Today is Thomas Edison's 164th birthday, as commemorated by Google:
I am very fortunate to live only a few miles away from the site where Edison perfected the electric light in Menlo Park. Menlo Park is not a town unto itself. At the time, it was just a part of a larger town which was known as Raritan, NJ - named after the largest river in our area. Raritan was renamed "Edison" after the inventor's death and now Menlo Park is just a neighborhood of Edison, NJ.
There is a memorial tower and a tiny museum there. The actual buildings which made up TAE's Menlo Park laboratory were moved down to Florida after his death by his good friend Henry Ford. The National Park Service maintains the Edison Laboratories in West Orange, NJ as a National Historical Landmark. I have been there a few times and it's a very interesting place to visit. It was there that Edison perfected the phonograph and did his early pioneering work in movie making. His movable stage is located there and you can see it still today. The stage was on a circular or oval track which allowed it to be moved so that it was always in the direct sun for best lighting. Some of Edison's original batch of electric lamps still burn there. They have been refilled with inert gas and are run on DC so as to make them last.
The memorial tower at Menlo Park is currently closed to the public as it has fallen into disrepair. The good news is that private funds have been raised and a refurbishment project is underway. It should be reopened in a few years for public viewing and the tiny museum is also going to be renovated and made substantially larger.
Back in the mid 90's the Piscataway Amateur Radio Club held a special event station right on the tower grounds. It was super cool to visit the museum when it was open. There was a visitor guest book there and it was fantastic to see the signatures and addresses of all the folks from foreign countries who came to see the spot where the electric lamp was perfected. Almost as cool as looking through QSL cards!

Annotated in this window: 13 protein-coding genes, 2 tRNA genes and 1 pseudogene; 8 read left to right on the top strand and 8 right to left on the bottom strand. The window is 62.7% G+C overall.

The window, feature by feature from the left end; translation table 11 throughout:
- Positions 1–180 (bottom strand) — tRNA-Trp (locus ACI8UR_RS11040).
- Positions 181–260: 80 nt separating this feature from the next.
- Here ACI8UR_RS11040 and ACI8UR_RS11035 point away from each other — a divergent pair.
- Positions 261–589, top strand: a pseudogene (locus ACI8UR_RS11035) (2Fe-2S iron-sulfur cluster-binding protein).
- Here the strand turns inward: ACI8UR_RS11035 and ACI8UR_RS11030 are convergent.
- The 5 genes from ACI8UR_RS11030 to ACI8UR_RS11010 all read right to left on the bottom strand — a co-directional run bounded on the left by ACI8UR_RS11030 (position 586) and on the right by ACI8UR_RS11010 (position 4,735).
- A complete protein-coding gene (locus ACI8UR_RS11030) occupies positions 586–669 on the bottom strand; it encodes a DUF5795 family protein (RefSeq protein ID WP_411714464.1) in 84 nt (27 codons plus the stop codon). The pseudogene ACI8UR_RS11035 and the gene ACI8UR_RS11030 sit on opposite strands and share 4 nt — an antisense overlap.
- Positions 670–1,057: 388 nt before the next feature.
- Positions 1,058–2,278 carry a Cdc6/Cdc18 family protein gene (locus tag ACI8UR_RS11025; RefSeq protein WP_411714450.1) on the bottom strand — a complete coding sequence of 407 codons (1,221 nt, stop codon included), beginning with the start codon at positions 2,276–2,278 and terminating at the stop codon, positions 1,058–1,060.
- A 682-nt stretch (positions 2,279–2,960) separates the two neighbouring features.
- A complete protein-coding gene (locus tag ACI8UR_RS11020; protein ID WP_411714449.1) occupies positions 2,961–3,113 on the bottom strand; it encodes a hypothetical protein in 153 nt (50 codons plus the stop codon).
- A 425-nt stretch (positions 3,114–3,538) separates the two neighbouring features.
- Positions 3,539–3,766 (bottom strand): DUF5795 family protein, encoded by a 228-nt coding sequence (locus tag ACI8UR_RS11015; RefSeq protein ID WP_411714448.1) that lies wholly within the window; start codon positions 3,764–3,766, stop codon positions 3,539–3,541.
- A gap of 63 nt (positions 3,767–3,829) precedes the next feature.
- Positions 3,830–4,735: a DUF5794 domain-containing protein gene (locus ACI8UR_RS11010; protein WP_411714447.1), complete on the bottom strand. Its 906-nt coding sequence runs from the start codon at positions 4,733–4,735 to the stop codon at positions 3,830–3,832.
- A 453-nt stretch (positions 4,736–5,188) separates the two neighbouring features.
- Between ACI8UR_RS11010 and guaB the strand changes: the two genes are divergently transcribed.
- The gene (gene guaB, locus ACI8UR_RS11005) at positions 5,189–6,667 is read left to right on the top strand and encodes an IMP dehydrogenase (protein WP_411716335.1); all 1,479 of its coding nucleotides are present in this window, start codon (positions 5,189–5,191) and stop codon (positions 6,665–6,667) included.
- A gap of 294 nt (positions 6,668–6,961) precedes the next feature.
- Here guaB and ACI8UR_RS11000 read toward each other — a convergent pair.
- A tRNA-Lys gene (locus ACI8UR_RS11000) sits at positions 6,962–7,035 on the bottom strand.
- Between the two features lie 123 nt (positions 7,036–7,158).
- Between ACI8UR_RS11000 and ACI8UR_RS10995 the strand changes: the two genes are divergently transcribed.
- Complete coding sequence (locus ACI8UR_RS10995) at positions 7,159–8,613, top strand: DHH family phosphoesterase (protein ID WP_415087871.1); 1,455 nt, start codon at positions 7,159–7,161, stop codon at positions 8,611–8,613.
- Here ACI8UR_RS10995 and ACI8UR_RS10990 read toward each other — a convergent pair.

For as many inventions and patents as Thomas Alva Edison is famous for, we don't normally think of him as associated with Amateur Radio. But in a way, he indirectly was ......
"Thomas Edison in 1883 noticed that electrical current flowing through a light bulb's filament could make the wire so hot that electrons boiled off, sailing through the vacuum inside the light bulb to a metal plate that had positive charge. Because Edison didn't see any way the phenomenon would help him perfect the light bulb, all he did was to make a notation of the effect, which he named as the Edison Effect. The Edison effect remained on the shelf until 1904, when a former employee; inventor John Flemming went to work for Marconi Radio Company! John Flemming first assignment was to find a better way to receive radio signals. Flemming began experimenting with the Edison effect. He discovered that radio waves passing through an airless tube created a varying direct current, which could be used with headphones to reproduced the sound carried by the waves." From that point, the vacuum tube was developed, which was the building block of all radios until the invention of the transistor (also developed in New Jersey, by the way).
On a personal Ham Radio note - more progress has been made with Ham Radio Deluxe. I finally figured out how to rename the Custom Fields; and it was just as easy as everyone stated. The only thing is that I didn't realize that you had to have the very latest version to be able to do that! I had been using version 2494. Tonight, I downloaded and installed version 2837 and that little problem was taken care of.
72 de Larry W2LJ
QRP - When you care to send the very least!